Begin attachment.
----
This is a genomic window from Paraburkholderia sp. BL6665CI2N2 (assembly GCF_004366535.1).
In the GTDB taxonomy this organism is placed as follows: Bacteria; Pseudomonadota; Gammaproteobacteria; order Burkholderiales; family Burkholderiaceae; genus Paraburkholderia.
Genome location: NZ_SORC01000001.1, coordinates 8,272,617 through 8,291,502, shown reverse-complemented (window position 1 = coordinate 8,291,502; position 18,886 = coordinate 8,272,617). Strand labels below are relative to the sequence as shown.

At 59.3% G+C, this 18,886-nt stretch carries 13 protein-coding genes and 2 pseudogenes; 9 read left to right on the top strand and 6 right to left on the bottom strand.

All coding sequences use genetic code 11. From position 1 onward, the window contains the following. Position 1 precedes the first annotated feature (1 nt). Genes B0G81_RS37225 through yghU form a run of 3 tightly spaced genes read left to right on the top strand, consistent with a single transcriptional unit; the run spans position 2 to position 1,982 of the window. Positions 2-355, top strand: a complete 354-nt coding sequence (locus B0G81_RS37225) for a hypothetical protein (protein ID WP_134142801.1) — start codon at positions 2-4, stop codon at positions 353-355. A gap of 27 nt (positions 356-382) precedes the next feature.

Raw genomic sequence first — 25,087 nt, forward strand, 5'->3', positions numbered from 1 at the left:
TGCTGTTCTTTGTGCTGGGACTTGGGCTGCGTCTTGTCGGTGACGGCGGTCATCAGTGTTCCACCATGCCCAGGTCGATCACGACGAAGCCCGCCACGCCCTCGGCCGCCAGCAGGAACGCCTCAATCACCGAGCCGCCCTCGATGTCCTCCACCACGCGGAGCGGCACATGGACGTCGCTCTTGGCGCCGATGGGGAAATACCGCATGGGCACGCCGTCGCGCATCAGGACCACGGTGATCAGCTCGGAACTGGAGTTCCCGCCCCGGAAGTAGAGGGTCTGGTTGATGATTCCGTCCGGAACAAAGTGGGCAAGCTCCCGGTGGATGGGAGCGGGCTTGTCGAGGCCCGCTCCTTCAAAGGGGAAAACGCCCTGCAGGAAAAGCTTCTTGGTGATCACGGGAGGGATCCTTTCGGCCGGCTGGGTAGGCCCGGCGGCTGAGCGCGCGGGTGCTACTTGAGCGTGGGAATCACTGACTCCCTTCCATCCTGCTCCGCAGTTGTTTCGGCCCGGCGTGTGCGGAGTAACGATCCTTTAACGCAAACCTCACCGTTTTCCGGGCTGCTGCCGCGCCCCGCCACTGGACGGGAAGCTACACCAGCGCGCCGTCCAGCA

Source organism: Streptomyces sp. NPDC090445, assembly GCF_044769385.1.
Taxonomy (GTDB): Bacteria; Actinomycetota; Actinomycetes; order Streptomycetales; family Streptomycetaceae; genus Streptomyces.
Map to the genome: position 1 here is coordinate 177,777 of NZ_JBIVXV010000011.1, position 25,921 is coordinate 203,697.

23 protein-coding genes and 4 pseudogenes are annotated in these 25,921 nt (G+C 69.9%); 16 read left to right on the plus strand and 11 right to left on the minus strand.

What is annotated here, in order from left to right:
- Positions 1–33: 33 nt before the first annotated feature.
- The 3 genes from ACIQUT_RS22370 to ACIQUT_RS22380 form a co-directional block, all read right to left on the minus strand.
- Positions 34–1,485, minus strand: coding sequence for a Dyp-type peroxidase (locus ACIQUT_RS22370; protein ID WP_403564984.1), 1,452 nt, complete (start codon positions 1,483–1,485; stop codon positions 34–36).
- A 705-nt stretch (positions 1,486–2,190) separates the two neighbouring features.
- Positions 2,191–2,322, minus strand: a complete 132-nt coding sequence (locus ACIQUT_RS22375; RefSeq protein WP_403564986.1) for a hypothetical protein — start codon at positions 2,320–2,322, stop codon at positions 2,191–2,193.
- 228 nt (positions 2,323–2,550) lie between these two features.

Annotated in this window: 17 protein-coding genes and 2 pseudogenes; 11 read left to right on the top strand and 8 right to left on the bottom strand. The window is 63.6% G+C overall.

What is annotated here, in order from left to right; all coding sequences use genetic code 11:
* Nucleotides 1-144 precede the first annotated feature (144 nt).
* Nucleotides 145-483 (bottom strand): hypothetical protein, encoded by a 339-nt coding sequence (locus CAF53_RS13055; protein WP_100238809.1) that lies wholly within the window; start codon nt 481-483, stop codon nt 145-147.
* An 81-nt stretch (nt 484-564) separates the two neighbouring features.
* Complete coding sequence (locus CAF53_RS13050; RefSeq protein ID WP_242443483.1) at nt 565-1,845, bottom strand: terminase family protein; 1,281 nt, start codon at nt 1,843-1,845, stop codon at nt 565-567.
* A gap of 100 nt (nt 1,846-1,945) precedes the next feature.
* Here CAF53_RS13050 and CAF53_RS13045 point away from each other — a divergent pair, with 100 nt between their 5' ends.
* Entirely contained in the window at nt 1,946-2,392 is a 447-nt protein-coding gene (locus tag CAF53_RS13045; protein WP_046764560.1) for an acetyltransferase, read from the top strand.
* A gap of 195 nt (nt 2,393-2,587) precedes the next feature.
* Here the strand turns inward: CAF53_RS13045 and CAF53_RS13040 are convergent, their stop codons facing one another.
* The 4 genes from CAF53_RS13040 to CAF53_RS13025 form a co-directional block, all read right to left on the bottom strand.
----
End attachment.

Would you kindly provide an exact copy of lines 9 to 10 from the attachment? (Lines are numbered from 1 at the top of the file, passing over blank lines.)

Taxonomy (GTDB): Bacteria; Actinomycetota; Actinomycetes; order Streptomycetales; family Streptomycetaceae; genus Streptomyces.
Map to the genome: position 1 here is coordinate 177,777 of NZ_JBIVXV010000011.1, position 25,921 is coordinate 203,697.